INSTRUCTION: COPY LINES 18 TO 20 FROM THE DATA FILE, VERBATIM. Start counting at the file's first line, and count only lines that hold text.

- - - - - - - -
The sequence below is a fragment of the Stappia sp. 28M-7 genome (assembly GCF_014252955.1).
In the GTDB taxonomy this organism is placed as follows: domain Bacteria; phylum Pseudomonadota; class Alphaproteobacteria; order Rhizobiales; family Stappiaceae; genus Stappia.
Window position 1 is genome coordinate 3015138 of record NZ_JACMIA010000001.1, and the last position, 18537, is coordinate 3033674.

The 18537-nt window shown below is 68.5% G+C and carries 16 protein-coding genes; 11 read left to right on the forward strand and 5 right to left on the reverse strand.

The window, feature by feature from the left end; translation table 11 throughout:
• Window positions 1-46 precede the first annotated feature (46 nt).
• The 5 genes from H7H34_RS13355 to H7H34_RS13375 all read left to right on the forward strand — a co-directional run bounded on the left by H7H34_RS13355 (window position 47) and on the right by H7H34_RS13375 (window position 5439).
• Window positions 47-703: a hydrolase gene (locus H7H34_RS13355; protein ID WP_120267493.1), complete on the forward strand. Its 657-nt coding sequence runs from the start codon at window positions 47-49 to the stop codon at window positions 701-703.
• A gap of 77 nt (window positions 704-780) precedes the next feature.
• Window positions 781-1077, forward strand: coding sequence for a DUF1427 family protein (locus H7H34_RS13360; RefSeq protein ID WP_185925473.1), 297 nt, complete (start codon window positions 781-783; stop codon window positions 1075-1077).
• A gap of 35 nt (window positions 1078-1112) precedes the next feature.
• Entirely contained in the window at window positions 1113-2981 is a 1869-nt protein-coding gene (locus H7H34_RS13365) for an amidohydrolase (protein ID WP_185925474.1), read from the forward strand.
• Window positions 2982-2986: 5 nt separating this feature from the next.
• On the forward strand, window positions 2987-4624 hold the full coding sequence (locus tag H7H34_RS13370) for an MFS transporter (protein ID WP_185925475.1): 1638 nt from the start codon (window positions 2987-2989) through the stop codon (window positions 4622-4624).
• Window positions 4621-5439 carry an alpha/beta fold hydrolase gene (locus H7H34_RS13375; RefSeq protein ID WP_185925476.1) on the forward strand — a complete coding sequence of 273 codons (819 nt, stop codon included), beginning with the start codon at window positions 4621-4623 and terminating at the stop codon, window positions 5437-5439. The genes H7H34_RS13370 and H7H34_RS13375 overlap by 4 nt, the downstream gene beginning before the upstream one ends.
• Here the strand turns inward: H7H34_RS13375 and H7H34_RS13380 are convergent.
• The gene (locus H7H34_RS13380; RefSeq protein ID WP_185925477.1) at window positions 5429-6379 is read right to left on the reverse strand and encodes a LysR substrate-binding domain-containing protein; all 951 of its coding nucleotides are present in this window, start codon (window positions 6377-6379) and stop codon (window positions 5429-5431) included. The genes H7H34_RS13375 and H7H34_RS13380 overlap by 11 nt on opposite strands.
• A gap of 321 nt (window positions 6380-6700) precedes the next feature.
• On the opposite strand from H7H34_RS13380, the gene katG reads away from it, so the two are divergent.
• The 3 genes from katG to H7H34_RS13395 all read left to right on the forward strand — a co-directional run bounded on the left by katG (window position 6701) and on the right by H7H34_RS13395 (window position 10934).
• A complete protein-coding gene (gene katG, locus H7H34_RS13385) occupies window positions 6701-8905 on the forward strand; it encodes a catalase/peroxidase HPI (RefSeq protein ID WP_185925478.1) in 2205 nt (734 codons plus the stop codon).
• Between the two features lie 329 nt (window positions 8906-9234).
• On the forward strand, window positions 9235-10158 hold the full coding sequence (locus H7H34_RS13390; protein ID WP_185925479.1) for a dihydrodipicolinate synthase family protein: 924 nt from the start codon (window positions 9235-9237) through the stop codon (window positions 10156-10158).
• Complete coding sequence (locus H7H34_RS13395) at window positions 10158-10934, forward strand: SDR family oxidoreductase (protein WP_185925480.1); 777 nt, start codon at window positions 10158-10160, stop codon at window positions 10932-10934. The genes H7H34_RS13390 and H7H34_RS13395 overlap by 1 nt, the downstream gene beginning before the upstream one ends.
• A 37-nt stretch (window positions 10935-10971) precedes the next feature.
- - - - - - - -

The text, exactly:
• A gap of 321 nt (window positions 6380-6700) precedes the next feature.
• On the opposite strand from H7H34_RS13380, the gene katG reads away from it, so the two are divergent.
• The 3 genes from katG to H7H34_RS13395 all read left to right on the forward strand — a co-directional run bounded on the left by katG (window position 6701) and on the right by H7H34_RS13395 (window position 10934).